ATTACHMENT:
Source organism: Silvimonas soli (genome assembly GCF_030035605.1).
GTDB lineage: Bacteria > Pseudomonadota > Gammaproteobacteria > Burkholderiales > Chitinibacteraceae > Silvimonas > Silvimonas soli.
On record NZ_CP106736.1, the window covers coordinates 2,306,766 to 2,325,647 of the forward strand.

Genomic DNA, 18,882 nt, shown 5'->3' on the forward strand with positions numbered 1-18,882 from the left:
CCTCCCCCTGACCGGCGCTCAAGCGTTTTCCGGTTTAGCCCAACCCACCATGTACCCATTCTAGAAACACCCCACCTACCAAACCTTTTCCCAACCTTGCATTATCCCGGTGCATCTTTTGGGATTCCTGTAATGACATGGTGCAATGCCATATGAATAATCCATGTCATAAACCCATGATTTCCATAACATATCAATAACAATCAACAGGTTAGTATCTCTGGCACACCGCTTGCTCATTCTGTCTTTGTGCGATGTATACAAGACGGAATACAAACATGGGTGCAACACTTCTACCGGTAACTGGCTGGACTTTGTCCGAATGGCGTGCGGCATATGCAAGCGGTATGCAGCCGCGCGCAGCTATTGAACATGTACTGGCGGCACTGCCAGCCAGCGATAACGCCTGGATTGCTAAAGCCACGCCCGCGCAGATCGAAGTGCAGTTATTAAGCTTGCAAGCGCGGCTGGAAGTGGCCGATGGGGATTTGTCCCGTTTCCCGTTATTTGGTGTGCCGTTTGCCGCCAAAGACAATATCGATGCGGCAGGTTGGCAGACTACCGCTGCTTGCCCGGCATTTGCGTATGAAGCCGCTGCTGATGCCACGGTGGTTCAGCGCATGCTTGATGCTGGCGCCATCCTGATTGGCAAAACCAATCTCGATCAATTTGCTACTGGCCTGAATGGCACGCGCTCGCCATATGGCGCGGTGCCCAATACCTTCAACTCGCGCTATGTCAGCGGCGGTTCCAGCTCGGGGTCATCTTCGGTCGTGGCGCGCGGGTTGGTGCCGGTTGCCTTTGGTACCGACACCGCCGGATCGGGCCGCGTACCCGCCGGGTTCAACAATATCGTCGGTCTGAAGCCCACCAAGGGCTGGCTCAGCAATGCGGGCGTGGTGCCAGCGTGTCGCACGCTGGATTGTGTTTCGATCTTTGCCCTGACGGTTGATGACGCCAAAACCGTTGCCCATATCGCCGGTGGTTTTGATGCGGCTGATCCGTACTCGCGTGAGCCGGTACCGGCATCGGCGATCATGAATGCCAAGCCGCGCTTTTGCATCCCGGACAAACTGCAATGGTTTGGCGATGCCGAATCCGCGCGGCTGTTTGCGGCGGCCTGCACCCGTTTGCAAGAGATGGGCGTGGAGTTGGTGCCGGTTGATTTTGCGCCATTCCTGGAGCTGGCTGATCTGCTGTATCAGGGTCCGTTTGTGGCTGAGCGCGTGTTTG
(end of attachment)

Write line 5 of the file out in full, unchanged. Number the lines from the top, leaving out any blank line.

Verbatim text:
CCTCCCCCTGACCGGCGCTCAAGCGTTTTCCGGTTTAGCCCAACCCACCATGTACCCATTCTAGAAACACCCCACCTACCAAACCTTTTCCCAACCTTGCATTATCCCGGTGCATCTTTTGGGATTCCTGTAATGACATGGTGCAATGCCATATGAATAATCCATGTCATAAACCCATGATTTCCATAACATATCAATAACAATCAACAGGTTAGTATCTCTGGCACACCGCTTGCTCATTCTGTCTTTGTGCGATGTATACAAGACGGAATACAAACATGGGTGCAACACTTCTACCGGTAACTGGCTGGACTTTGTCCGAATGGCGTGCGGCATATGCAAGCGGTATGCAGCCGCGCGCAGCTATTGAACATGTACTGGCGGCACTGCCAGCCAGCGATAACGCCTGGATTGCTAAAGCCACGCCCGCGCAGATCGAAGTGCAGTTATTAAGCTTGCAAGCGCGGCTGGAAGTGGCCGATGGGGATTTGTCCCGTTTCCCGTTATTTGGTGTGCCGTTTGCCGCCAAAGACAATATCGATGCGGCAGGTTGGCAGACTACCGCTGCTTGCCCGGCATTTGCGTATGAAGCCGCTGCTGATGCCACGGTGGTTCAGCGCATGCTTGATGCTGGCGCCATCCTGATTGGCAAAACCAATCTCGATCAATTTGCTACTGGCCTGAATGGCACGCGCTCGCCATATGGCGCGGTGCCCAATACCTTCAACTCGCGCTATGTCAGCGGCGGTTCCAGCTCGGGGTCATCTTCGGTCGTGGCGCGCGGGTTGGTGCCGGTTGCCTTTGGTACCGACACCGCCGGATCGGGCCGCGTACCCGCCGGGTTCAACAATATCGTCGGTCTGAAGCCCACCAAGGGCTGGCTCAGCAATGCGGGCGTGGTGCCAGCGTGTCGCACGCTGGATTGTGTTTCGATCTTTGCCCTGACGGTTGATGACGCCAAAACCGTTGCCCATATCGCCGGTGGTTTTGATGCGGCTGATCCGTACTCGCGTGAGCCGGTACCGGCATCGGCGATCATGAATGCCAAGCCGCGCTTTTGCATCCCGGACAAACTGCAATGGTTTGGCGATGCCGAATCCGCGCGGCTGTTTGCGGCGGCCTGCACCCGTTTGCAAGAGATGGGCGTGGAGTTGGTGCCGGTTGATTTTGCGCCATTCCTGGAGCTGGCTGATCTGCTGTATCAGGGTCCGTTTGTGGCTGAGCGCGTGTTTG